A Burundian minister has travelled to Uganda to convince some 33,793 Burundians who fled the current crisis that all the conditions are met for them return to their homes in secure conditions.
Since Burundi's 19-months crisis triggered by President Pierre Nkurunziza's decision to run for a controversial third term began, some 2,000 people are reported to have been killed and thousands arbitrarily imprisoned, as the Burundian government brutally crushed any form of dissent.
The Burundian Minister of the Interior and Patriotic Training, Pascal Barandagiye, on Tuesday (14 February) travelled to Uganda to speak to refugees living in the country to convince them to go back to their homeland.
Barandagiye, who was in the Ugandan capital Kampala with a team of Burundian actors in charge of the repatriation and resettlement of refugees, said he expected resistance from his fellows, but sought to be reassuring.
"These people who are in the camps here in Nakivale are not being prosecuted by the justice system. They have done nothing wrong in Burundi. So these are people who have fled fear. So, we are here to give them the guarantees that will enable them to return," the minister told press.
The Ugandan government, which is struggling to cope with a huge influx of refugees fleeing conflict in east Africa and keep up with the influx of refugees who have recently come from Burundi, South Sudan, Ethiopia and Democratic Republic of Congo (DRC), assured that repatriation will be on a voluntary basis and that there is no formal deadline for the return of refugees.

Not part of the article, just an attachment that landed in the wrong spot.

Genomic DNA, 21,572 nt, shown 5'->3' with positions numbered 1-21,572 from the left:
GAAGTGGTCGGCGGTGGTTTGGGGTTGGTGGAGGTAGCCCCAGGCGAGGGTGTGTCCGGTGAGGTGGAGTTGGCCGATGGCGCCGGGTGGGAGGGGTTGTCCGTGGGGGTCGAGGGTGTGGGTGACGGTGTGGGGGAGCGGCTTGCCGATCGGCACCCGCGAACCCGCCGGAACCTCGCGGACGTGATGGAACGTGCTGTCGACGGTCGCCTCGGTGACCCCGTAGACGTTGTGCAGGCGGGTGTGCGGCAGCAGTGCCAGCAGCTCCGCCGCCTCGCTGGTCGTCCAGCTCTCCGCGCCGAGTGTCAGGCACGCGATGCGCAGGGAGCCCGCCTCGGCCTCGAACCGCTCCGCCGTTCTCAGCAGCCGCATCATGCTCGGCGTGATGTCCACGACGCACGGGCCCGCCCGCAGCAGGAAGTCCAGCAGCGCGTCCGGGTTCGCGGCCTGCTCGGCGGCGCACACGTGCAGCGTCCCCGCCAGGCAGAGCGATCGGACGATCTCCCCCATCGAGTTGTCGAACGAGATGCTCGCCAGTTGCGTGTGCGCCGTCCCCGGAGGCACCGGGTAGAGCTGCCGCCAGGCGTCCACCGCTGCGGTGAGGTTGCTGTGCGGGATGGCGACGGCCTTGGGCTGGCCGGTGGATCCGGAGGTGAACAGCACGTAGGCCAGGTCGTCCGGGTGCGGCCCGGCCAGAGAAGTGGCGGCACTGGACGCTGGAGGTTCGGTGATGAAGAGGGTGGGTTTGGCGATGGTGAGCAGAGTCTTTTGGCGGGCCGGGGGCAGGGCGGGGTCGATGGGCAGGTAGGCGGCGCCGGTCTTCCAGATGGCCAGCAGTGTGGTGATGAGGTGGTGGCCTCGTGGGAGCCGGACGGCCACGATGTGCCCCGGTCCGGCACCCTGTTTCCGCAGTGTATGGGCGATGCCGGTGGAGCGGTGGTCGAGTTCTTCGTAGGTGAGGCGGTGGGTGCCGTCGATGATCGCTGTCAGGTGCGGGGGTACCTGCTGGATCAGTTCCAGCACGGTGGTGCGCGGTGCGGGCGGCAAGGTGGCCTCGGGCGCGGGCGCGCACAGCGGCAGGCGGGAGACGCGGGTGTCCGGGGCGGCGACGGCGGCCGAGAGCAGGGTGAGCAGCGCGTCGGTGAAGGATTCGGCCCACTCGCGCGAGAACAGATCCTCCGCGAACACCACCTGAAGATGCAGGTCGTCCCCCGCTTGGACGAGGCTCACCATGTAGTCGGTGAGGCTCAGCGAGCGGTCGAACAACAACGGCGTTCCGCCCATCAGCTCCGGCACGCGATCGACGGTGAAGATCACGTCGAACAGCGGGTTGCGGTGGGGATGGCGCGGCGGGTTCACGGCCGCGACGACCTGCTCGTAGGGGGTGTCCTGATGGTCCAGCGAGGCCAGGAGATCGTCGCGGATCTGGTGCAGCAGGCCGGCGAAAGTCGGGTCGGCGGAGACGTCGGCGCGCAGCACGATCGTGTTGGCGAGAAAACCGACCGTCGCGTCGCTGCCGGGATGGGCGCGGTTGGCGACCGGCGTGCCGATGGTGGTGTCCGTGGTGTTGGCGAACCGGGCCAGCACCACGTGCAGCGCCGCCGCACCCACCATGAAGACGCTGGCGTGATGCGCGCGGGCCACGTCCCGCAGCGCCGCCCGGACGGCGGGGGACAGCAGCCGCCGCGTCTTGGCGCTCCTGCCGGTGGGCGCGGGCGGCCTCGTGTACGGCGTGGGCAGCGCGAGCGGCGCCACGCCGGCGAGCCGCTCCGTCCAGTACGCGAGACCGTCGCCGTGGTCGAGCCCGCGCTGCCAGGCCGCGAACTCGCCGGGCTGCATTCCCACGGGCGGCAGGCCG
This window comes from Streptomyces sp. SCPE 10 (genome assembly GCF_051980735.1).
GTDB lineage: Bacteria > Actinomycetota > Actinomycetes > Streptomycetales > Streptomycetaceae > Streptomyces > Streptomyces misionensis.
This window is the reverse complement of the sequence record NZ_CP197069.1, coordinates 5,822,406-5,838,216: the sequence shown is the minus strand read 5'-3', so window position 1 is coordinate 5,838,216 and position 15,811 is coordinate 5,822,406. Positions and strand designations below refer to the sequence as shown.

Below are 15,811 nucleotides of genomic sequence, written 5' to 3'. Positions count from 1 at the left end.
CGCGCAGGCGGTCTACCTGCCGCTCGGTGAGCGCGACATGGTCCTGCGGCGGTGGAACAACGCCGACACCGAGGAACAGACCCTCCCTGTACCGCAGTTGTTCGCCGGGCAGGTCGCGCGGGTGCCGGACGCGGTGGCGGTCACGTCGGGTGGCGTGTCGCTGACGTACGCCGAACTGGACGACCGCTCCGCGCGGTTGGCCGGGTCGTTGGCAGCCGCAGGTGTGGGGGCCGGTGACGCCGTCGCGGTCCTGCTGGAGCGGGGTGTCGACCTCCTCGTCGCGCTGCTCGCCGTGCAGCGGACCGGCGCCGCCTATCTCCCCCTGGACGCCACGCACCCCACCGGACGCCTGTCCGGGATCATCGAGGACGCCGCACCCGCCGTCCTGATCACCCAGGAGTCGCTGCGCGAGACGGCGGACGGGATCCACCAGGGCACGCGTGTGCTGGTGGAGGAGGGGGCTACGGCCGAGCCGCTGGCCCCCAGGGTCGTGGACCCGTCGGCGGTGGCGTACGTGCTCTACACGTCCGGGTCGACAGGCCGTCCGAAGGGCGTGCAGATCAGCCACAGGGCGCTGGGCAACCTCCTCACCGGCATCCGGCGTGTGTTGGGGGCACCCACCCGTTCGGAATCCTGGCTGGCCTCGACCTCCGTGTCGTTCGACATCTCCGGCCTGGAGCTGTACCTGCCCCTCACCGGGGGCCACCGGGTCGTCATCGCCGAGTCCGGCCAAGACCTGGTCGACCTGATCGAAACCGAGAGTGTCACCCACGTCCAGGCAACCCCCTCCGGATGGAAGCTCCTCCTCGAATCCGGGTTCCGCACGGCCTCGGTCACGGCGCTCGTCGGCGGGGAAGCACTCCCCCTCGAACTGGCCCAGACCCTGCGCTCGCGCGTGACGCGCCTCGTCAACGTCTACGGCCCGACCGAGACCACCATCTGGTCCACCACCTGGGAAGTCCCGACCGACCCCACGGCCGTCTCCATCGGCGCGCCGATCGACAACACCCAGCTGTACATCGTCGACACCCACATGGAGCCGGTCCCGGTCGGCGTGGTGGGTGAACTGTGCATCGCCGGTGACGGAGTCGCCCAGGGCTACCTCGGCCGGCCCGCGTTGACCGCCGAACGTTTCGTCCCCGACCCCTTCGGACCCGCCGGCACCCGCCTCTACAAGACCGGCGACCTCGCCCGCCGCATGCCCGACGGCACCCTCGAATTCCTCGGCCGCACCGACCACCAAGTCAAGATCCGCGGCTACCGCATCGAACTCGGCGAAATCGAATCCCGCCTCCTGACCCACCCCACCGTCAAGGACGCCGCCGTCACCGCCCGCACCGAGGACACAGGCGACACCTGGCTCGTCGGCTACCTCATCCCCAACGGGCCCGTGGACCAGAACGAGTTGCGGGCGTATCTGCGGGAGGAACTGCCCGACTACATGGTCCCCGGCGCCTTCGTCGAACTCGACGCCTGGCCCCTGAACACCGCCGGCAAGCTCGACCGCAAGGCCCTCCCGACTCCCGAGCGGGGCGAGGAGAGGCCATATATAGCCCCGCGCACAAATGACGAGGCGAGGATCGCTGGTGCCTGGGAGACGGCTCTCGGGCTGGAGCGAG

The Ugandan minister for refugees, Hilary Onek, meanwhile, warned refugees who may want to remain in Uganda: "Burundi is in the process of restoring peace and soon negotiations will be concluded and we count on all refugees to return home afterwards.
"Those who want to stay in Uganda, these refugees, we will have to direct them to immigration [services]. They will be given a visa to stay here for three months and if their visa is expired we will ask them nicely to return," RFI quoted Onek as saying.
The Burundian delegation is expected to visit Nakivale refugee camp. Kampala warned it would not give Burundian opposition the permission to visit the camp. The Burundian government is also planning a similar visit to Tanzania.
As at 13 February, there were 380,344 Burundian refugees living in Tanzania (223,915), Rwanda (84,444), DRC (32,650), Kenya (2,598), Zambia (1,798), Malawi (906), Mozambique (240), and Uganda, according to the United Nations High Commission for Refugees (UNHCR).